Ten residents of Georgetown's Hamilton Arms Village apartments, scheduled to move out of that eccentric landmark in mid-March so the property could be redeveloped, have stayed on and have gone to court to preserve the apartments.

Alan Voorhees, Richard C. Stauffer, and their associates plan to renovate and remodel the 31st Street Buildings into a residential and commercial enclave. But the remaining occupants of the 35-unit complex, which has been open since 1939, have formed a tenants association and have retained counsel.

They won an initial skirmish in April when the D.C. Rental Accommodations Office issued a provisional restraining order enjoining their eviction from the apartment complex. Ernest Henry, executor of the estate of the dead owner, petitioned in Landlord and Tenant Court that they be evicted.

The tenants charge that their notices for eviction should be set aside because they had been improperly filed.

Last month, Superior Court Judge Gladys Kessler refused to grant summary judgement to either side and said the case should ge to trial.

Because a jury trial can not take place until the fall, tenants are apparently assured one more summer in their moderate-rent apartments in the "village," which is an assemblage of paste-hued buildings. Tenants say they wish to preserve the complex because, in their opinion, it has "unique historic and artistic value." The apartments are among the few moderate-rent units in Georgetown.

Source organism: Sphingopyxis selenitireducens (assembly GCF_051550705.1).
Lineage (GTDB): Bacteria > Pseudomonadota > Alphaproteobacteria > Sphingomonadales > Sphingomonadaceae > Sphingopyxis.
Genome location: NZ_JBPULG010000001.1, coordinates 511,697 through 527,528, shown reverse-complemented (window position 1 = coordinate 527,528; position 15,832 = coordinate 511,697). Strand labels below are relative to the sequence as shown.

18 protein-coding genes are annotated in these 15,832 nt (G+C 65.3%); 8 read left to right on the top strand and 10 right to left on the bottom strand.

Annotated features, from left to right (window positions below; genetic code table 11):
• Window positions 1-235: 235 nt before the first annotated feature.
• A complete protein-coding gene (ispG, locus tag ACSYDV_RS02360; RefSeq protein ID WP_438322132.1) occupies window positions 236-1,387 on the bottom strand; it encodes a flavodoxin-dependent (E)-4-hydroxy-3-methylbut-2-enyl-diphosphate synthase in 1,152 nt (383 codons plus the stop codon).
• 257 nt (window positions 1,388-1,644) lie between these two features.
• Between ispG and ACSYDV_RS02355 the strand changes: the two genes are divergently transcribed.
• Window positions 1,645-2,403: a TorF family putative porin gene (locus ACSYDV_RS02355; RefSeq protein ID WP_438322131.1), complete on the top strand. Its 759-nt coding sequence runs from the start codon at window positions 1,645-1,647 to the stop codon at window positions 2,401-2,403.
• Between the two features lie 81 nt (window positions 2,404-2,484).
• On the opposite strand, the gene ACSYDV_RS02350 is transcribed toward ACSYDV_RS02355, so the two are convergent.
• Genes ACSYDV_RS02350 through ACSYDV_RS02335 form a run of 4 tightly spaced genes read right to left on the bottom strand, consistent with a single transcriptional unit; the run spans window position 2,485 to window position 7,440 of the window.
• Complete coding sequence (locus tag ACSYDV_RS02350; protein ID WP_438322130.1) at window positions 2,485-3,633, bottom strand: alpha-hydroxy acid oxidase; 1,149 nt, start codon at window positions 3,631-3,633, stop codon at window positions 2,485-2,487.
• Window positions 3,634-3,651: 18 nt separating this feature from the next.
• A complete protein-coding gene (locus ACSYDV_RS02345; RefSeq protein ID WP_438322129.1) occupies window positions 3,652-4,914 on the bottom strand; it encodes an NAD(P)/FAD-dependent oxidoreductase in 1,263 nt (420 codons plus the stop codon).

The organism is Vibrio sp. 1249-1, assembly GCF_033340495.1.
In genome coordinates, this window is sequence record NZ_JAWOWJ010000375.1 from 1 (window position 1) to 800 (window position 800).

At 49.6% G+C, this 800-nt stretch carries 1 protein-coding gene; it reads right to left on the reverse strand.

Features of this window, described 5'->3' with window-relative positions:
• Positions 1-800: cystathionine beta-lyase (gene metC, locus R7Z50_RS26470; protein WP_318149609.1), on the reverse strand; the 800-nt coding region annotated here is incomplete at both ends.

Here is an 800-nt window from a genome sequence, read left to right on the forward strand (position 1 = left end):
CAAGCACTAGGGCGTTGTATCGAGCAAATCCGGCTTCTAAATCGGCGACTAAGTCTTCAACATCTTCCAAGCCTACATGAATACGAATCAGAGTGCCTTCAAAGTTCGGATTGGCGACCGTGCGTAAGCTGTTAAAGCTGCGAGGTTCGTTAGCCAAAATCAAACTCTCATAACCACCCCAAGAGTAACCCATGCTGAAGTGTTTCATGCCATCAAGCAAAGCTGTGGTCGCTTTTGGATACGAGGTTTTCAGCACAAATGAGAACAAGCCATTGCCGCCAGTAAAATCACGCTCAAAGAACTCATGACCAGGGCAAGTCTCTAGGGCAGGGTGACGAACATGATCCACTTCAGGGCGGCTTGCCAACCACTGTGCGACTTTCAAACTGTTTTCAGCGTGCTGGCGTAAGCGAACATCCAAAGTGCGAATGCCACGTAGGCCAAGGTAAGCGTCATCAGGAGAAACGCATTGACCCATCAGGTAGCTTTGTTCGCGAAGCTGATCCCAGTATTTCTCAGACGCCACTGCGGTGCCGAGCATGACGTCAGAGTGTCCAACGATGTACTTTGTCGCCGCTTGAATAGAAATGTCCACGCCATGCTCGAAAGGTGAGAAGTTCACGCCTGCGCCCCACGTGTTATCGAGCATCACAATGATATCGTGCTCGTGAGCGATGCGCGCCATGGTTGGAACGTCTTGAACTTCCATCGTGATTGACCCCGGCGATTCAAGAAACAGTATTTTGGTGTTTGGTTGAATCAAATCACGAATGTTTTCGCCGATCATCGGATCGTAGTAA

Phyllis L. Britt of the tenants' association said they are "strongly against" architect Stauffer's plans which, as presented before the Fine Arts Commission, include underground parking, and the gutting and demolition of several structures.

The tenants have begun a fund-raising drive, starting with the sale of "Save Hamilton Arms" tee shirts.

Jane Ann Spotts is a resident of the Hamilton Arms.